## The Basis For a Topology

A basis B for a topological space X with topology T is a collection of open sets in T such that every open set in T can be written as a union of elements of B. The base 'generates' the topology T. Also

1. The basis elements cover X.

2. Let be base elements and let For each there is a basis element containing and contained in By induction the union of any finite number of basis elements is also a member of the basis.

If a collection B of subsets of X fails to satisfy either of these, then it is not a base for any topology on X. (It is a subbase, however, as is any collection of subsets of X.) Conversely, if B satisfies both of the conditions 1 and 2, then there is a unique topology on X for which B is a base; it is called the topology generated by B. (This topology is the intersection of all topologies on X containing B.) A sufficient but not necessary condition for B to generate a topology on X is that B is closed under intersections.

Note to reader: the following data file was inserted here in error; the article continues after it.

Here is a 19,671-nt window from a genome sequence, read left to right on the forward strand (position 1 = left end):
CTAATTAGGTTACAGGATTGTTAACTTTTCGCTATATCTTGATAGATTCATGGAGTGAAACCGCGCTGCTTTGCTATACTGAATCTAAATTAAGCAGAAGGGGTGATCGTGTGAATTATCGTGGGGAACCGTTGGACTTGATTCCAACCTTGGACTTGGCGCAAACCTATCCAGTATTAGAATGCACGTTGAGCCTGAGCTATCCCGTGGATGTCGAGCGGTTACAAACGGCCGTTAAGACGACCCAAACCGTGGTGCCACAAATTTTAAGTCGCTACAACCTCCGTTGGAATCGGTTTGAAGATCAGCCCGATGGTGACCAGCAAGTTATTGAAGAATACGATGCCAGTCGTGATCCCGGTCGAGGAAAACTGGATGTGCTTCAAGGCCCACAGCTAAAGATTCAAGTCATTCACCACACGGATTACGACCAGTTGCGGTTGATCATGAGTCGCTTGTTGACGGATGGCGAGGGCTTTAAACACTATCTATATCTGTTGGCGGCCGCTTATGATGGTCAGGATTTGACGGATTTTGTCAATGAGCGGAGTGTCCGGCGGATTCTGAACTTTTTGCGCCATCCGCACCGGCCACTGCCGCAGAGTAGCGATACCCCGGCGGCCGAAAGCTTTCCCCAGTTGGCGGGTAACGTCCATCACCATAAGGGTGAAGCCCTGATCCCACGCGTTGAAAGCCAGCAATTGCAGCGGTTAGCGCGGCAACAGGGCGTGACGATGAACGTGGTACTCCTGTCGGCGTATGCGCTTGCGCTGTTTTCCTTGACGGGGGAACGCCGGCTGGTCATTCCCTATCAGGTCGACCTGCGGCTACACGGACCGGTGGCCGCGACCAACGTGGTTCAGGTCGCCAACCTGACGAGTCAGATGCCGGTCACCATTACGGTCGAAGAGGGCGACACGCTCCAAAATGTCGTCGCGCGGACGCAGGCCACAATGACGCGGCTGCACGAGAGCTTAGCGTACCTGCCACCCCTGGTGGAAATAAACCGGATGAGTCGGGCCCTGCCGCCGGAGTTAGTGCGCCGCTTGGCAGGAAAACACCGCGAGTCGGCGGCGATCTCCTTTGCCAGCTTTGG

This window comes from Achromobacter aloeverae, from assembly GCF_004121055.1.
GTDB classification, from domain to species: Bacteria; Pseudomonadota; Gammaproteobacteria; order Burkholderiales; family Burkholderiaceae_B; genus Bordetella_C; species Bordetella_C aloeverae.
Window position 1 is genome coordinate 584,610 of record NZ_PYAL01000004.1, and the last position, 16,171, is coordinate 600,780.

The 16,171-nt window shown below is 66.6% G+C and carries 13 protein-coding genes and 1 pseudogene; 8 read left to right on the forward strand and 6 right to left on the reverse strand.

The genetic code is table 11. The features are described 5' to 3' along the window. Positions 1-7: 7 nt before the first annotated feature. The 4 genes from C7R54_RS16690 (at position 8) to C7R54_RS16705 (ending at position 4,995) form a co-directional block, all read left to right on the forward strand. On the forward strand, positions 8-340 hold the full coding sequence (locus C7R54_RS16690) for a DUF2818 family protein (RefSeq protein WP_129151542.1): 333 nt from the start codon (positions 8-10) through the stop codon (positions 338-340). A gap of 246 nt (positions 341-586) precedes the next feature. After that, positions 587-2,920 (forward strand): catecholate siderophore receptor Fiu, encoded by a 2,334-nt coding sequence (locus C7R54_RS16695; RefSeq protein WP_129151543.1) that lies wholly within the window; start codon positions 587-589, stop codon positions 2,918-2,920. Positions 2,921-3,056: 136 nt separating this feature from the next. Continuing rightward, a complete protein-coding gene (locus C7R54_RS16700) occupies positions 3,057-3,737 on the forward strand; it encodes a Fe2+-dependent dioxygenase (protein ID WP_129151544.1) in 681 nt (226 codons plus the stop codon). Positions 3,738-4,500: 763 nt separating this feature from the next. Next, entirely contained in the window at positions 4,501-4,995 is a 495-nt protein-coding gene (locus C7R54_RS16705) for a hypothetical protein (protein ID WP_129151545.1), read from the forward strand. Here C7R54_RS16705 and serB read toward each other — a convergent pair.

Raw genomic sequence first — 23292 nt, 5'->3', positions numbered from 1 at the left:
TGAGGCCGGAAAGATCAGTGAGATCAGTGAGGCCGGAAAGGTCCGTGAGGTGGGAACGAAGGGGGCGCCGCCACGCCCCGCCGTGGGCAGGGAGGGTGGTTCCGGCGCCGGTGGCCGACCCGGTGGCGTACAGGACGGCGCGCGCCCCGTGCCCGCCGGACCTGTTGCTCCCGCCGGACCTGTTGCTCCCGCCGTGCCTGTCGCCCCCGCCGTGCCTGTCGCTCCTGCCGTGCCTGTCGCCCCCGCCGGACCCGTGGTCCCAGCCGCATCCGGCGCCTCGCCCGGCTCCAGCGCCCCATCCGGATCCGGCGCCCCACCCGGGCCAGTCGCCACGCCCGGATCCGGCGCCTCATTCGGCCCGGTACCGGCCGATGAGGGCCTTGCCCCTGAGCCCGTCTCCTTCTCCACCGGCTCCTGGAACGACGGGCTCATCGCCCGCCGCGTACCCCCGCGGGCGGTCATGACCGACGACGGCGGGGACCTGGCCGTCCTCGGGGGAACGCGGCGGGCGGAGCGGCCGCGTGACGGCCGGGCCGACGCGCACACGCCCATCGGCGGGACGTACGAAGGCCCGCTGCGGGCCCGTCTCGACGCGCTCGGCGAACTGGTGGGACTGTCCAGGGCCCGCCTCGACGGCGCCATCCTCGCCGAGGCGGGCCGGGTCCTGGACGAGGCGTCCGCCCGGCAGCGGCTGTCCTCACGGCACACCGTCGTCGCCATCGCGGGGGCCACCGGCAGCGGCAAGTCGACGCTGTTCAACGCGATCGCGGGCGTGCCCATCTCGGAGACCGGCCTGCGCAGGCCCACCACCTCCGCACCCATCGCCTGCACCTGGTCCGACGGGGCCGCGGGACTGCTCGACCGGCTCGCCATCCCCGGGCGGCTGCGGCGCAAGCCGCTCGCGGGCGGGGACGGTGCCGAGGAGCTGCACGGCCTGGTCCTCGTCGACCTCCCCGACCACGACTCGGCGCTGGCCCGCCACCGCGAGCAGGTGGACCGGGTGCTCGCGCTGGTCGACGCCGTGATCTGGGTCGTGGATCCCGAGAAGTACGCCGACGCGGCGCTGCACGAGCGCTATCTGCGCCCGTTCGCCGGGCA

For example, the collection of all open intervals in the real line forms a basis for a topology on the real line because the intersection of any two open intervals is itself an open interval or empty. In fact they are a base for the standard topology on the real numbers.

A base is not unique - more than one basis may generate the same topology, even if one basis is a subset of another. For example, the open intervals is a basis for the normal topology on as is the set of open intervals but these two sets are completely disjoint and both properly contained in the base of all open intervals. A base need not be maximal, but a maximal base exists, given by the topology itself. In fact, any open sets in the space generated by a base may be added to the base without changing the topology.

The set S of all open intervals is a basis for but for example, the set of all semi-infinite intervals of the forms and Then S is not a base for any topology on since is not a semi infinitte interval. One the other hand all semi infinite intervals of the form does form a basis for The intersection of any finite number of the sets is just the smallest set, and of course 2. is obviously satisfied.